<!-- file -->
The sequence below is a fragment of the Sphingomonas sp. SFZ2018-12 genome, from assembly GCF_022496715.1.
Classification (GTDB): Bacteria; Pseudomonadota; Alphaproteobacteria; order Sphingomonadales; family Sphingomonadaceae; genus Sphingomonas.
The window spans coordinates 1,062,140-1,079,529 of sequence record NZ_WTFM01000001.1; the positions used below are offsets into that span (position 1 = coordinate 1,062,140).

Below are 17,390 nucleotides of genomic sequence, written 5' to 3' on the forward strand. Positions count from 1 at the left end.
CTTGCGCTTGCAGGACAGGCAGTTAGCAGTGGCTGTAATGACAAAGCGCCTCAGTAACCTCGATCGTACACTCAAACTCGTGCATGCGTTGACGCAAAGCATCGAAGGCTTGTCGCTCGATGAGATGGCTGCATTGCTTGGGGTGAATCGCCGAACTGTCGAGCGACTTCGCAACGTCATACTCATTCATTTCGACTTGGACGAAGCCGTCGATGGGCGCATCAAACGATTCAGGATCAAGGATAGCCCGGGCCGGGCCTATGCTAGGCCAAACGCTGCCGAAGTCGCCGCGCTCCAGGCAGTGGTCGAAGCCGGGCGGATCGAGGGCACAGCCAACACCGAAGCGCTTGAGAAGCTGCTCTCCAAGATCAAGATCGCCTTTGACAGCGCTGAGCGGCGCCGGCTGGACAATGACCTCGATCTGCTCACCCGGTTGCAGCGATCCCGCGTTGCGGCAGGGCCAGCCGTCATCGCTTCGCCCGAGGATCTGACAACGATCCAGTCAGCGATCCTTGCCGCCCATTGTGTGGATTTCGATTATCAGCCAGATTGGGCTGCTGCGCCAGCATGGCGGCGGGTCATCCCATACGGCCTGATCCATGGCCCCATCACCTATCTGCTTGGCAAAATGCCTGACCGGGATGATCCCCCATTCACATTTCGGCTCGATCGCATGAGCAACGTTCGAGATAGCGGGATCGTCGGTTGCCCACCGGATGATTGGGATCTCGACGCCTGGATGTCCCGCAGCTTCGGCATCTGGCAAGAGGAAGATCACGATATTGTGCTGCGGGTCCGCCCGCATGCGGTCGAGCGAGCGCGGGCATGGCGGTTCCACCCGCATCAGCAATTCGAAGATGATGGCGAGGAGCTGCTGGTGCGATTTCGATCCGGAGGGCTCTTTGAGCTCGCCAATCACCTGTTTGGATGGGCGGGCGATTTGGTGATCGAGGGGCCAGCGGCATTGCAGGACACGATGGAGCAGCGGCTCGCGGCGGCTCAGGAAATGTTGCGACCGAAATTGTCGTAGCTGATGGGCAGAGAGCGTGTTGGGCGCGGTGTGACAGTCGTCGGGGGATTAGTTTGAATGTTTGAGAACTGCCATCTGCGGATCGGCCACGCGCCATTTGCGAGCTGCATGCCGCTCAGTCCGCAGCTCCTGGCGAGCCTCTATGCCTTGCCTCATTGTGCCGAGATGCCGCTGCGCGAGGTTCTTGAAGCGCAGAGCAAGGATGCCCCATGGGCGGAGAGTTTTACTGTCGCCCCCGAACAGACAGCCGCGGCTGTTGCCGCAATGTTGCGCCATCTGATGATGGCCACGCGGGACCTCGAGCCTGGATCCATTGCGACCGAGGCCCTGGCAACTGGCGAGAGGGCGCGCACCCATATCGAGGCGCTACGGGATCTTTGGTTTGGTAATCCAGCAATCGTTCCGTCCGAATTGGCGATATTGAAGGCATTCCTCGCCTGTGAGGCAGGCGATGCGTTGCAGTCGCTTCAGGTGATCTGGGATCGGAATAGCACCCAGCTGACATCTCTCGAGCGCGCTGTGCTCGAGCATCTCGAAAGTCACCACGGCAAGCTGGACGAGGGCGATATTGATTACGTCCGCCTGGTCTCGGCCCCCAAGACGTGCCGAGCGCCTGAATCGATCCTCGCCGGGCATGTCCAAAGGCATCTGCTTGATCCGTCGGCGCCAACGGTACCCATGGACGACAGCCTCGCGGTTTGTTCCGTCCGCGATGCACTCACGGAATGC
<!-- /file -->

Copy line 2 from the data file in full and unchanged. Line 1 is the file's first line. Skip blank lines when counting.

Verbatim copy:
Classification (GTDB): Bacteria; Pseudomonadota; Alphaproteobacteria; order Sphingomonadales; family Sphingomonadaceae; genus Sphingomonas.